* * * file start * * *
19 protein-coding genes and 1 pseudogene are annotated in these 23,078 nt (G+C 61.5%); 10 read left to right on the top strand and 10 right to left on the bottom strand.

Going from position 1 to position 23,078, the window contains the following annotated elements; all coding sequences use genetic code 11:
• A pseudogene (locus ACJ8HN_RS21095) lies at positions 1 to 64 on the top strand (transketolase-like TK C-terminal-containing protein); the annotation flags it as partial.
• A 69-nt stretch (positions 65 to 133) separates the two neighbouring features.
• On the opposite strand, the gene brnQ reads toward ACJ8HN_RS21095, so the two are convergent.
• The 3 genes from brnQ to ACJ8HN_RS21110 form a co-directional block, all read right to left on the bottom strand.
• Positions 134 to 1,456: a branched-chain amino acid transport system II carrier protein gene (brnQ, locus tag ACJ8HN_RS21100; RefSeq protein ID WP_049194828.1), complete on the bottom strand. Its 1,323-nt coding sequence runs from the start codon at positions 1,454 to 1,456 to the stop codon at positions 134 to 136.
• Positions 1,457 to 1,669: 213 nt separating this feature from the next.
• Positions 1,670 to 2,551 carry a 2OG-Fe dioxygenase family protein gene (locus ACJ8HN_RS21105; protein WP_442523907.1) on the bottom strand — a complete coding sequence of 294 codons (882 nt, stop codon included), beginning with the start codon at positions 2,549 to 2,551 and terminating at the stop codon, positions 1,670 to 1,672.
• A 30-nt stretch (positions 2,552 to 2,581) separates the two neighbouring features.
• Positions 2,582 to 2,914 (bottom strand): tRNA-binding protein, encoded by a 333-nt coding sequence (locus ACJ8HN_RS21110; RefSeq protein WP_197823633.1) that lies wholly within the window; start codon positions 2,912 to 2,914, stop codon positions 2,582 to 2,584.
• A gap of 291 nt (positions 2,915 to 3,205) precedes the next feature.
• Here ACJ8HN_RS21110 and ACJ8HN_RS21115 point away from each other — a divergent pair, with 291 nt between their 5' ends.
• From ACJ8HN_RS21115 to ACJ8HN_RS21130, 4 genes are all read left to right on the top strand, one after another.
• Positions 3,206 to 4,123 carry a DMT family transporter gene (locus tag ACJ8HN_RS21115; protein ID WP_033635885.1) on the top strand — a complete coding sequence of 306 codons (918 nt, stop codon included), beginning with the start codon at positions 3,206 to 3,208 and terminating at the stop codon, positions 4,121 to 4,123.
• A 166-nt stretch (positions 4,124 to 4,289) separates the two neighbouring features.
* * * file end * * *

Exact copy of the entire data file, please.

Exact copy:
19 protein-coding genes and 1 pseudogene are annotated in these 23,078 nt (G+C 61.5%); 10 read left to right on the top strand and 10 right to left on the bottom strand.

Going from position 1 to position 23,078, the window contains the following annotated elements; all coding sequences use genetic code 11:
• A pseudogene (locus ACJ8HN_RS21095) lies at positions 1 to 64 on the top strand (transketolase-like TK C-terminal-containing protein); the annotation flags it as partial.
• A 69-nt stretch (positions 65 to 133) separates the two neighbouring features.
• On the opposite strand, the gene brnQ reads toward ACJ8HN_RS21095, so the two are convergent.
• The 3 genes from brnQ to ACJ8HN_RS21110 form a co-directional block, all read right to left on the bottom strand.
• Positions 134 to 1,456: a branched-chain amino acid transport system II carrier protein gene (brnQ, locus tag ACJ8HN_RS21100; RefSeq protein ID WP_049194828.1), complete on the bottom strand. Its 1,323-nt coding sequence runs from the start codon at positions 1,454 to 1,456 to the stop codon at positions 134 to 136.
• Positions 1,457 to 1,669: 213 nt separating this feature from the next.
• Positions 1,670 to 2,551 carry a 2OG-Fe dioxygenase family protein gene (locus ACJ8HN_RS21105; protein WP_442523907.1) on the bottom strand — a complete coding sequence of 294 codons (882 nt, stop codon included), beginning with the start codon at positions 2,549 to 2,551 and terminating at the stop codon, positions 1,670 to 1,672.
• A 30-nt stretch (positions 2,552 to 2,581) separates the two neighbouring features.
• Positions 2,582 to 2,914 (bottom strand): tRNA-binding protein, encoded by a 333-nt coding sequence (locus ACJ8HN_RS21110; RefSeq protein WP_197823633.1) that lies wholly within the window; start codon positions 2,912 to 2,914, stop codon positions 2,582 to 2,584.
• A gap of 291 nt (positions 2,915 to 3,205) precedes the next feature.
• Here ACJ8HN_RS21110 and ACJ8HN_RS21115 point away from each other — a divergent pair, with 291 nt between their 5' ends.
• From ACJ8HN_RS21115 to ACJ8HN_RS21130, 4 genes are all read left to right on the top strand, one after another.
• Positions 3,206 to 4,123 carry a DMT family transporter gene (locus tag ACJ8HN_RS21115; protein ID WP_033635885.1) on the top strand — a complete coding sequence of 306 codons (918 nt, stop codon included), beginning with the start codon at positions 3,206 to 3,208 and terminating at the stop codon, positions 4,121 to 4,123.
• A 166-nt stretch (positions 4,124 to 4,289) separates the two neighbouring features.